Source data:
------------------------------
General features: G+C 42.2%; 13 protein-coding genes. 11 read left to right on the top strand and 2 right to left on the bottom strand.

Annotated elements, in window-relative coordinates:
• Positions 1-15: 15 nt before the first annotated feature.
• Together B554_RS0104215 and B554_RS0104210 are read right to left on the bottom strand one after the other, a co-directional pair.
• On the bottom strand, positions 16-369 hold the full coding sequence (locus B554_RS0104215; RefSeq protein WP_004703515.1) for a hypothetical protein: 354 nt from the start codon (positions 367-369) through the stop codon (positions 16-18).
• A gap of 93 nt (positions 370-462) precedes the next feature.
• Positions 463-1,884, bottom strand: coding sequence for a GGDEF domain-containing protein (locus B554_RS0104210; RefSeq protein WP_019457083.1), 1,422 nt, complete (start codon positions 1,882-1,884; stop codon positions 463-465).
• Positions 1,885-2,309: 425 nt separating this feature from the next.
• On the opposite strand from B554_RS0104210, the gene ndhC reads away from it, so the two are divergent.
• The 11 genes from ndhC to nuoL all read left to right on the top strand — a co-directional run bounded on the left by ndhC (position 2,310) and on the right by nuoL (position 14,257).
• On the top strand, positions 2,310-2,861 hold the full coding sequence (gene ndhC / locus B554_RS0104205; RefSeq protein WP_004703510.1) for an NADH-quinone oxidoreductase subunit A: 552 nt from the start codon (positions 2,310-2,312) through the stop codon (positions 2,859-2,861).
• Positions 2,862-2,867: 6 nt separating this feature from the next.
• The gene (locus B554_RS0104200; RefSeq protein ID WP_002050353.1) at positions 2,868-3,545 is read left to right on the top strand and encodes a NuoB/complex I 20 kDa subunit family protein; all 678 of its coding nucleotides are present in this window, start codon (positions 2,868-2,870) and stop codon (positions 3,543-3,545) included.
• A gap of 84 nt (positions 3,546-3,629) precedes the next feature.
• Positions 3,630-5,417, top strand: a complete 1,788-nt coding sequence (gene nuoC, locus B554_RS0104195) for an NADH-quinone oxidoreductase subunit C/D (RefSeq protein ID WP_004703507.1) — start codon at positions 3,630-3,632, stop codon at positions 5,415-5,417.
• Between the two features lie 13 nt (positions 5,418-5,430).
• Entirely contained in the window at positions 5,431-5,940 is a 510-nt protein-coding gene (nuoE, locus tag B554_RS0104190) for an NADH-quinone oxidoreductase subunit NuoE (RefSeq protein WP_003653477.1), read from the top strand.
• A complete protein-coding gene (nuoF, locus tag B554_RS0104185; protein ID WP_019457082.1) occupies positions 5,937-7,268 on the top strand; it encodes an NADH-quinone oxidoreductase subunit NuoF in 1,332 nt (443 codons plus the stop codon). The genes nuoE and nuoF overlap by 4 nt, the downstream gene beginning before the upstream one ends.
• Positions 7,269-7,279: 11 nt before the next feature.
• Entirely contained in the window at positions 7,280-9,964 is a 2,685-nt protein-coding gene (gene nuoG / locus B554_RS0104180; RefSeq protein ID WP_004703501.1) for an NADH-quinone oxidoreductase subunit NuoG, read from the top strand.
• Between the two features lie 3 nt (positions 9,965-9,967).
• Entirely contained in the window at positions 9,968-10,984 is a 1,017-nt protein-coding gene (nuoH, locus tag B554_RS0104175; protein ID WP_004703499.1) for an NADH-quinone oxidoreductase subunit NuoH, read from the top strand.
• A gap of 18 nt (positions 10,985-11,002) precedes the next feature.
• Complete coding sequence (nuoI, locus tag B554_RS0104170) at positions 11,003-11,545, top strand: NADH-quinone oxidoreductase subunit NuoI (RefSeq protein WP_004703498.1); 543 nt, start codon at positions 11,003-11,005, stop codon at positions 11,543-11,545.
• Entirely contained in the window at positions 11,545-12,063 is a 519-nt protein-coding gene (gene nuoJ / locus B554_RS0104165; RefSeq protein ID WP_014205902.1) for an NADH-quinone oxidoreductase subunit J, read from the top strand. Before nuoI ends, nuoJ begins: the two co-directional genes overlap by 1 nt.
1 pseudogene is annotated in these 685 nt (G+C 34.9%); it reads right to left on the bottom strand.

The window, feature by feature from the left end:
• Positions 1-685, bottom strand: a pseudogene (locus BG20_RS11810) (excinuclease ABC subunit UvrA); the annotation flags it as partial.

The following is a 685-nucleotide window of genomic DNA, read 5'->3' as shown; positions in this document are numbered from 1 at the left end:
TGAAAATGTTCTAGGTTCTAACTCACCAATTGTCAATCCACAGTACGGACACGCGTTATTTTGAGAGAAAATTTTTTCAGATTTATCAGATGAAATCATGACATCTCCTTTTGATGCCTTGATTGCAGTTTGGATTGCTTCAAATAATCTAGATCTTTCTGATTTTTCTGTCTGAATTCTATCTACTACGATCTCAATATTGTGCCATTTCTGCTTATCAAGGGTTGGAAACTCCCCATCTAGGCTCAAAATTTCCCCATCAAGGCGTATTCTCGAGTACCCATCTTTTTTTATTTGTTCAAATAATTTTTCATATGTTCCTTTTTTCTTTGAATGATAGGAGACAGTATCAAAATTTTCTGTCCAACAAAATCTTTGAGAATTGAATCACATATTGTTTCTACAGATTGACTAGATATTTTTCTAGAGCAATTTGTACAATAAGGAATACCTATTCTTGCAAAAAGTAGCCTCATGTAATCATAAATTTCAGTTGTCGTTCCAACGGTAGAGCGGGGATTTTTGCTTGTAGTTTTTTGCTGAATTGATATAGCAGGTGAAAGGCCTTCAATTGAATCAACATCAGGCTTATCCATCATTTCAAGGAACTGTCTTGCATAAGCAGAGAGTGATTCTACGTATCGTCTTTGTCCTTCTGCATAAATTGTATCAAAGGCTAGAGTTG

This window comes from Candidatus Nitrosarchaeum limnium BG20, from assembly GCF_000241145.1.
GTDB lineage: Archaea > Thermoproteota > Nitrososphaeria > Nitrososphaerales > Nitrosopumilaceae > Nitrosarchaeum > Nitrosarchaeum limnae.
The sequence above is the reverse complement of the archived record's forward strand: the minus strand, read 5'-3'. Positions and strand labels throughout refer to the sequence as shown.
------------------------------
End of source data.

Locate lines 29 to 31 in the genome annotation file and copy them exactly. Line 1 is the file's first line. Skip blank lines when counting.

The following is a 685-nucleotide window of genomic DNA, read 5'->3' as shown; positions in this document are numbered from 1 at the left end:
TGAAAATGTTCTAGGTTCTAACTCACCAATTGTCAATCCACAGTACGGACACGCGTTATTTTGAGAGAAAATTTTTTCAGATTTATCAGATGAAATCATGACATCTCCTTTTGATGCCTTGATTGCAGTTTGGATTGCTTCAAATAATCTAGATCTTTCTGATTTTTCTGTCTGAATTCTATCTACTACGATCTCAATATTGTGCCATTTCTGCTTATCAAGGGTTGGAAACTCCCCATCTAGGCTCAAAATTTCCCCATCAAGGCGTATTCTCGAGTACCCATCTTTTTTTATTTGTTCAAATAATTTTTCATATGTTCCTTTTTTCTTTGAATGATAGGAGACAGTATCAAAATTTTCTGTCCAACAAAATCTTTGAGAATTGAATCACATATTGTTTCTACAGATTGACTAGATATTTTTCTAGAGCAATTTGTACAATAAGGAATACCTATTCTTGCAAAAAGTAGCCTCATGTAATCATAAATTTCAGTTGTCGTTCCAACGGTAGAGCGGGGATTTTTGCTTGTAGTTTTTTGCTGAATTGATATAGCAGGTGAAAGGCCTTCAATTGAATCAACATCAGGCTTATCCATCATTTCAAGGAACTGTCTTGCATAAGCAGAGAGTGATTCTACGTATCGTCTTTGTCCTTCTGCATAAATTGTATCAAAGGCTAGAGTTG

This window comes from Candidatus Nitrosarchaeum limnium BG20, from assembly GCF_000241145.1.